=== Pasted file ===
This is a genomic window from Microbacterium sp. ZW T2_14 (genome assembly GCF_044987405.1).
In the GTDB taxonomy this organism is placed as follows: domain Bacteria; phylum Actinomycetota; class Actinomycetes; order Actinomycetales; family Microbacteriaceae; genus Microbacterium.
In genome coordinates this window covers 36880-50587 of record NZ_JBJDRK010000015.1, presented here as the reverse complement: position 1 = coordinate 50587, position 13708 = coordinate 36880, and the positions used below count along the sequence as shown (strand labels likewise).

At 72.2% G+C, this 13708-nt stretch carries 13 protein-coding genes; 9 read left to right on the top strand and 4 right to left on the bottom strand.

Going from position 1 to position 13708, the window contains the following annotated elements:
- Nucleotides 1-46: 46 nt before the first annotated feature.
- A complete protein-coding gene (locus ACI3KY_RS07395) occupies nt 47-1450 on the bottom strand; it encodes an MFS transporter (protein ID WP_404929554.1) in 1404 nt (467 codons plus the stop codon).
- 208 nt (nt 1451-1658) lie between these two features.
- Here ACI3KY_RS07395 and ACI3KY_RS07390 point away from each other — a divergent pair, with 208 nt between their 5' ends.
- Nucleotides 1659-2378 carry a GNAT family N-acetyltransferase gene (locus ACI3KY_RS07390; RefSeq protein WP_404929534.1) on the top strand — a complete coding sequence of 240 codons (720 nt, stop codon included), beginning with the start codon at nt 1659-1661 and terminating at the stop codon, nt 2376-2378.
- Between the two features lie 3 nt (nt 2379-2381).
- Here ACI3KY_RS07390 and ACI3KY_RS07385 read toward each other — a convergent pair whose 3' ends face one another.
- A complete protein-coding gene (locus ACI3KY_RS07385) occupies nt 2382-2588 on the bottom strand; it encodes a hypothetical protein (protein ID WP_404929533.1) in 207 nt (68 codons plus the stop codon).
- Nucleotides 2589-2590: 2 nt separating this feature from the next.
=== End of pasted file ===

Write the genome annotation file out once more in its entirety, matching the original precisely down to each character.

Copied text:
This is a genomic window from Microbacterium sp. ZW T2_14 (genome assembly GCF_044987405.1).
In the GTDB taxonomy this organism is placed as follows: domain Bacteria; phylum Actinomycetota; class Actinomycetes; order Actinomycetales; family Microbacteriaceae; genus Microbacterium.
In genome coordinates this window covers 36880-50587 of record NZ_JBJDRK010000015.1, presented here as the reverse complement: position 1 = coordinate 50587, position 13708 = coordinate 36880, and the positions used below count along the sequence as shown (strand labels likewise).

At 72.2% G+C, this 13708-nt stretch carries 13 protein-coding genes; 9 read left to right on the top strand and 4 right to left on the bottom strand.

Going from position 1 to position 13708, the window contains the following annotated elements:
- Nucleotides 1-46: 46 nt before the first annotated feature.
- A complete protein-coding gene (locus ACI3KY_RS07395) occupies nt 47-1450 on the bottom strand; it encodes an MFS transporter (protein ID WP_404929554.1) in 1404 nt (467 codons plus the stop codon).
- 208 nt (nt 1451-1658) lie between these two features.
- Here ACI3KY_RS07395 and ACI3KY_RS07390 point away from each other — a divergent pair, with 208 nt between their 5' ends.
- Nucleotides 1659-2378 carry a GNAT family N-acetyltransferase gene (locus ACI3KY_RS07390; RefSeq protein WP_404929534.1) on the top strand — a complete coding sequence of 240 codons (720 nt, stop codon included), beginning with the start codon at nt 1659-1661 and terminating at the stop codon, nt 2376-2378.
- Between the two features lie 3 nt (nt 2379-2381).
- Here ACI3KY_RS07390 and ACI3KY_RS07385 read toward each other — a convergent pair whose 3' ends face one another.
- A complete protein-coding gene (locus ACI3KY_RS07385) occupies nt 2382-2588 on the bottom strand; it encodes a hypothetical protein (protein ID WP_404929533.1) in 207 nt (68 codons plus the stop codon).
- Nucleotides 2589-2590: 2 nt separating this feature from the next.